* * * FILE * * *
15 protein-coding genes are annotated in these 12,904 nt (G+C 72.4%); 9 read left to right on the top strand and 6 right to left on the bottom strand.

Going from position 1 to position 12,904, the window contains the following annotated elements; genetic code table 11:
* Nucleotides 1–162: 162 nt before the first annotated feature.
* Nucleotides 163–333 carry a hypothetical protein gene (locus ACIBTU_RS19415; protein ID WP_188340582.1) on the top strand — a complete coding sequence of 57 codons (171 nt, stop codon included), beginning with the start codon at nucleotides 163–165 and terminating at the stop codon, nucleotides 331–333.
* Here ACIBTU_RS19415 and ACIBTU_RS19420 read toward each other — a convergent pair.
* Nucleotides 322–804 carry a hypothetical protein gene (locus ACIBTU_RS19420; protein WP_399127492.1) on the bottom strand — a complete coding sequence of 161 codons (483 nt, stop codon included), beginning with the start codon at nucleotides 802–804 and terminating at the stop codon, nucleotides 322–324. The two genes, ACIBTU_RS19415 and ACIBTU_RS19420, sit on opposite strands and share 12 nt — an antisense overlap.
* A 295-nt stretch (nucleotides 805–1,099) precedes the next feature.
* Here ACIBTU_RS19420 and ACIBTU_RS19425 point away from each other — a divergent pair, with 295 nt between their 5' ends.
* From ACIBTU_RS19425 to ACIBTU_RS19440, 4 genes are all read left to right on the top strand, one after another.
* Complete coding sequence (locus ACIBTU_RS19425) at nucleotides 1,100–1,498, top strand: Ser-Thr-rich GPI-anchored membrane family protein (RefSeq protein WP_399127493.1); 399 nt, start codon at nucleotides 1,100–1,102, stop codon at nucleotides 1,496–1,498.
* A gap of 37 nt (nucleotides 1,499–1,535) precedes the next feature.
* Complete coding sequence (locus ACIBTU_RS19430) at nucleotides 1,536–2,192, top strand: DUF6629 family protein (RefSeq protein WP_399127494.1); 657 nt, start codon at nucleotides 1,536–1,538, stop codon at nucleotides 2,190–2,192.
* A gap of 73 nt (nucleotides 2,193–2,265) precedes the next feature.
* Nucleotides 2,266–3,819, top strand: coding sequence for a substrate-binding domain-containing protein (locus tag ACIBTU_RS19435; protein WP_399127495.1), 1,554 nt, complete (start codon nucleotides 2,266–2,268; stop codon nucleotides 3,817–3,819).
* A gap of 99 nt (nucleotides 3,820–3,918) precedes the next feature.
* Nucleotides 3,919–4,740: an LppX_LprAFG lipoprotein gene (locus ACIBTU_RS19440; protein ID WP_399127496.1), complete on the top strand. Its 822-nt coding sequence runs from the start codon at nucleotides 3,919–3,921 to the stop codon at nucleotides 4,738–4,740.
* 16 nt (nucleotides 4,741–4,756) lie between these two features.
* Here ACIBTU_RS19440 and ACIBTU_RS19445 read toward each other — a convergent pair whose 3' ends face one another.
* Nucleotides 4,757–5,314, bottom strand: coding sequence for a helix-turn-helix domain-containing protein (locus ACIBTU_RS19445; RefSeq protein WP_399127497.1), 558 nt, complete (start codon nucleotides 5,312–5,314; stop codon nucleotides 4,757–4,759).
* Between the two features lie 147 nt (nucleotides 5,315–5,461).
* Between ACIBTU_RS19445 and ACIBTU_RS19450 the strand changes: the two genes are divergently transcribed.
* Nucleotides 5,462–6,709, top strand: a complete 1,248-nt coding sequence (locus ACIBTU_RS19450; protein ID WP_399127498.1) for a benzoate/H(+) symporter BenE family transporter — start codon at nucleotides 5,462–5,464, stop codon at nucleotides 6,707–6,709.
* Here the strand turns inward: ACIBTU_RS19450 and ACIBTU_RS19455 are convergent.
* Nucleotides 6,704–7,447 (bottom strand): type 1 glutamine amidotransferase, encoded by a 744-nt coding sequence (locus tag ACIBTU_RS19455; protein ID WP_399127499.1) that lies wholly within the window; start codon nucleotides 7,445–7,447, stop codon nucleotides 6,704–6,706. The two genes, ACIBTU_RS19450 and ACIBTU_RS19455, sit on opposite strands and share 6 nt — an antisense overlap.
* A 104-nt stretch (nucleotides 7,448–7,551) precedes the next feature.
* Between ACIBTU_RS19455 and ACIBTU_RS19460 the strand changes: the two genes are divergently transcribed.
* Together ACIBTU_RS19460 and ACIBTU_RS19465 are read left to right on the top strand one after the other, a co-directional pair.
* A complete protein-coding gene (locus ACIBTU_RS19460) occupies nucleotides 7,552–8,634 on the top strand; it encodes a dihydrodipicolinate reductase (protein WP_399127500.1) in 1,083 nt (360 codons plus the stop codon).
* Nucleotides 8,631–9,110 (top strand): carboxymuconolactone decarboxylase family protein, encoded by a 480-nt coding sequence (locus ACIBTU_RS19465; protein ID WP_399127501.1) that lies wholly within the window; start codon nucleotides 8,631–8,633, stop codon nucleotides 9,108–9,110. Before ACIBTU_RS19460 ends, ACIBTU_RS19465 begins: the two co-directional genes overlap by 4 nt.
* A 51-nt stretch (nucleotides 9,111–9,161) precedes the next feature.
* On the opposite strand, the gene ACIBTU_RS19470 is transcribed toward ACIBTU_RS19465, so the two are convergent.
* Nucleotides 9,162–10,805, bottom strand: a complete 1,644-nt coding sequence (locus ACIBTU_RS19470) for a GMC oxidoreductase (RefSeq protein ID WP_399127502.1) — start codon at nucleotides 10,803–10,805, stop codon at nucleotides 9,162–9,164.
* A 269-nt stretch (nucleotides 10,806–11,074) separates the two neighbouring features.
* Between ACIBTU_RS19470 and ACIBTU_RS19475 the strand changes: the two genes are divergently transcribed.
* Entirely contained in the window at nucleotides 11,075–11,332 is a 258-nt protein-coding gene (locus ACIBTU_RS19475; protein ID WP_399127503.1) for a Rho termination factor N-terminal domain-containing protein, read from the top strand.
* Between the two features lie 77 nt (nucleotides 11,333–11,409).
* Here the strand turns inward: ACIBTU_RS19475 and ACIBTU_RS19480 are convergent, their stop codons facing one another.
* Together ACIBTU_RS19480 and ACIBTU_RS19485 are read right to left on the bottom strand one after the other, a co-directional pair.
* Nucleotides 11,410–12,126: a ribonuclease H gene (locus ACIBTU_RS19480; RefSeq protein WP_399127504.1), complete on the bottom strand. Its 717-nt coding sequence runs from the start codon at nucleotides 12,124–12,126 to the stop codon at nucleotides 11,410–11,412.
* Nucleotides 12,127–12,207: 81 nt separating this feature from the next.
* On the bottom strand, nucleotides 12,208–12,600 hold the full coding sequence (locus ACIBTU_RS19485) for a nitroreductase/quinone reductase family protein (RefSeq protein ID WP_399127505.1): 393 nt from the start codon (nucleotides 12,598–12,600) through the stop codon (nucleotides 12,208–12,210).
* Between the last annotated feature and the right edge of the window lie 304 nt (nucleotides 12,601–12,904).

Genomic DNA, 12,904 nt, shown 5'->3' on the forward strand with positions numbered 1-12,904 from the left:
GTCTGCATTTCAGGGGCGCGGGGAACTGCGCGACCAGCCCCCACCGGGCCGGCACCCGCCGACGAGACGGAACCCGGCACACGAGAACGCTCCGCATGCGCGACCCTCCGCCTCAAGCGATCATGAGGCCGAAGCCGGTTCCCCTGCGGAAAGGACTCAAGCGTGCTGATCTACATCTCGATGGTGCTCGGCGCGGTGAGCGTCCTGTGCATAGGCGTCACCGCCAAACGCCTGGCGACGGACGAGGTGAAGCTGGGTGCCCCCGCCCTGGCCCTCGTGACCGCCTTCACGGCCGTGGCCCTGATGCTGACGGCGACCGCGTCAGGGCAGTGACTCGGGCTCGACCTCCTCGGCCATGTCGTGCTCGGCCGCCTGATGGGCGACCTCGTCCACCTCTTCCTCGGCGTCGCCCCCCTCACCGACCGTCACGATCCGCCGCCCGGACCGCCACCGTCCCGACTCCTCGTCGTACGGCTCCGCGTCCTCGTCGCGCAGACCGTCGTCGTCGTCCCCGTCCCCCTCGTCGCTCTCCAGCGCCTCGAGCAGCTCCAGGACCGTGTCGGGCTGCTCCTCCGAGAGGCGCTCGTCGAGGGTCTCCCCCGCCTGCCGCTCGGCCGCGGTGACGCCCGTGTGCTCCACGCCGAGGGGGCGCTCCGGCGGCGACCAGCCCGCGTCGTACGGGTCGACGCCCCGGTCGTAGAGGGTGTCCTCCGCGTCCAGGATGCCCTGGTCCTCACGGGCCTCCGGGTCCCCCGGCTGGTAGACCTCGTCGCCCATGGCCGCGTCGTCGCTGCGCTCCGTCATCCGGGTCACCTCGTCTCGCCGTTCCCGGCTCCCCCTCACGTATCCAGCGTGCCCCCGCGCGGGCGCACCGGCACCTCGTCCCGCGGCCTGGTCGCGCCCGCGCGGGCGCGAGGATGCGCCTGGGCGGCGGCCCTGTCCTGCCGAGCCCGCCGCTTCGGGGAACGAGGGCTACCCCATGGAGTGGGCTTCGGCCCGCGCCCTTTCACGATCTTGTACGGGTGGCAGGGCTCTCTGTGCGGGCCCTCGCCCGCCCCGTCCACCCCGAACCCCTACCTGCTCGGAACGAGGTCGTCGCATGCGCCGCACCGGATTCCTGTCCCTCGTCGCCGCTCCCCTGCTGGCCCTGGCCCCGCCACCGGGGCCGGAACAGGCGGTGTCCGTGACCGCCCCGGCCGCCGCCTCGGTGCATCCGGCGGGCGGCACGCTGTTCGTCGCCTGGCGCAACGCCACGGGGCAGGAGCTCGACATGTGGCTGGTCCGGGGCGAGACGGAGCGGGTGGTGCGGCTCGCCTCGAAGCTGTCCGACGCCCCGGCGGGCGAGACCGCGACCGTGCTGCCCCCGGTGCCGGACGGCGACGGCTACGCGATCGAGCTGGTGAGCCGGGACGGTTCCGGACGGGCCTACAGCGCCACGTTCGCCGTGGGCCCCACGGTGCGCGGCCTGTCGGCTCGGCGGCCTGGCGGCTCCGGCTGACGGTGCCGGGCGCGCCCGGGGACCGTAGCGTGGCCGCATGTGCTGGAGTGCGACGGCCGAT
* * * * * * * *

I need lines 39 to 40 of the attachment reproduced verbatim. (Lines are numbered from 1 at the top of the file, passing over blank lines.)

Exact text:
* Nucleotides 11,410–12,126: a ribonuclease H gene (locus ACIBTU_RS19480; RefSeq protein WP_399127504.1), complete on the bottom strand. Its 717-nt coding sequence runs from the start codon at nucleotides 12,124–12,126 to the stop codon at nucleotides 11,410–11,412.
* Nucleotides 12,127–12,207: 81 nt separating this feature from the next.